War in Miniature:
Gaming and Painting,
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Monday, April 1, 2013
Craters Craters Craters
In my continuing drive to eventually game WWII Pacific, I again opted to do a quick terrain project, which ultimately will also be useful in numerous other games.What’s a war without some craters, whether artillery, mortar, or maybe the occasional meteorite.I liberated some ideas I’d seen some others do, and pushed forward.I started with the thin brown Masonite board you can get at most any building supply stores for around $9 for a 4’x8’ sheet, as it’s nice and rigid, and won’t warp like cardboard (don’t get cheap and try to skimp, you’ll be sorry).I cut it down to some manageable sizes I could easily manipulate on a band-saw (a jig-saw would also work), and cut a variety of circles ranging from approximately 2 inches to 5 inches in diameter. Making the discs perfectly round is not a requirement, as you’ll be covering the Masonite up anyway.I further used the band-saw blade to bevel the edge of the circles somewhat, on the side I would be working on, by holding and turning the Masonite disks at an angle by hand against the blade.
Always good to be extra careful when working close to fast spinning blades, as spending evenings altering all my gloves to nine or less fingers would just be time I’d have to spend not working on my hobbies.I digress…anyway… after getting the discs ready, I moved onto the next step.I used Liquitex Texture Gel
and mixed it with a cheap brown paint.I applied the gel to the rough side of the Masonite (hoping for better adhesion), leaving barely any in the middle and forming a raised ring around the edge.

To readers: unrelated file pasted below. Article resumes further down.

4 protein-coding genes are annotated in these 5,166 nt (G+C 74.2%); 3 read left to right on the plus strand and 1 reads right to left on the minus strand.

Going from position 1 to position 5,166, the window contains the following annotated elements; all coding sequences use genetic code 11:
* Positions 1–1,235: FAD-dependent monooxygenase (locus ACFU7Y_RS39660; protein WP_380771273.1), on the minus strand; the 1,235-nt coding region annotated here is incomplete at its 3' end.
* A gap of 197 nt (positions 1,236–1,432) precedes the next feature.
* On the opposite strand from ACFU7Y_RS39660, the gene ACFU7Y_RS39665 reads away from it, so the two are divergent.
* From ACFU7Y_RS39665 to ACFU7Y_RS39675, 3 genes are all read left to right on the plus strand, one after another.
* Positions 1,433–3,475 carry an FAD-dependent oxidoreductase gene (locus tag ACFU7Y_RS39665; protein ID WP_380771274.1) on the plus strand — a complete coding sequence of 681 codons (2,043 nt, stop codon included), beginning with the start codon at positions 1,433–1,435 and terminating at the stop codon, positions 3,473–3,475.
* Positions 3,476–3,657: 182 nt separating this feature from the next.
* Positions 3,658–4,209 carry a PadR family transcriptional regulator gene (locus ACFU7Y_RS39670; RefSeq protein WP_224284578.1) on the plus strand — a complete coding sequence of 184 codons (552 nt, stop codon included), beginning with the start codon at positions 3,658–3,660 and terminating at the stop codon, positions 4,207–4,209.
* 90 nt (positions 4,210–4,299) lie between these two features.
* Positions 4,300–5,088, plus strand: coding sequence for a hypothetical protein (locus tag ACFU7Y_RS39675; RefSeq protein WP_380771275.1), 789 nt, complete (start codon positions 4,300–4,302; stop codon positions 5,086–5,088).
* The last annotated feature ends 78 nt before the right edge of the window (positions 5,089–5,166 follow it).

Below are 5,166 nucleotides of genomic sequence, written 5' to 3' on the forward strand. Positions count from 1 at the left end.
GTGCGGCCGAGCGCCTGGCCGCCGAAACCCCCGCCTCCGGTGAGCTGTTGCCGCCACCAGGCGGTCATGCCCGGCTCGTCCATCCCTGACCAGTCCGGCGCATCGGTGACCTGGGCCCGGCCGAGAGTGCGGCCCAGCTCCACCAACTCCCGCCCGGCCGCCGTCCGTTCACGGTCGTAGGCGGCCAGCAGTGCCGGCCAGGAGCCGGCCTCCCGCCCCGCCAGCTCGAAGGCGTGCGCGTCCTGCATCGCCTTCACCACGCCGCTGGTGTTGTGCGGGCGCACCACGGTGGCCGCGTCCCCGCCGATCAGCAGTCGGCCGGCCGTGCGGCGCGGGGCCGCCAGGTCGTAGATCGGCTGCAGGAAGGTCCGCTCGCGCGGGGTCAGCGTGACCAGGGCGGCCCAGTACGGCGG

I tried to leave room in the center of each crater for at least one figure base for small craters, to as many as three figure bases for the larger craters.Having beveled the edge of the disc allowed the gel to go out to the edge without having either a visible lip of disc, or having a weak edge of gel exposed to possible damage.The gel does get tacky and will stick to fingers etc.It’s tough to get the gel smooth, and I intentionally left a lot of goopy texture overall to simulate heavily disturbed earth.Another thing to remember is that when an explosion goes off, it’s pushing from the point of impact outward and depositing ejected material out around the edges, so I tapered the inner side of the crater walls outward.I added in a few choice wood twigs in or around the crater to simulate small trees that were toppled in the blast, and some small pebble for rocks.
I left the twigs pretty natural, and just snapped them off at desired lengths, leaving the ends a bit jagged.Then I let the whole thing dry for a day.When dry, the gel still has a bit of a glossy sheen.I used a dark brown paint over the whole piece and crevices (except wood bits),
a blackish blast point with some radiating lines in the center of each crater (it’s ok to dry-brush some black onto some of the wood pieces to simulate charring from an explosion), then some of the original cheaper brown that I originally mixed with the gel to wet-brush upper edges of the surface inside and out to give a dirty/muddy effect, then finished with dry-brushing a white and brown mix on edges and highlights overall for contrast.I was happy with the results, and ended up making several of each size so I could create one large or several smaller crater fields.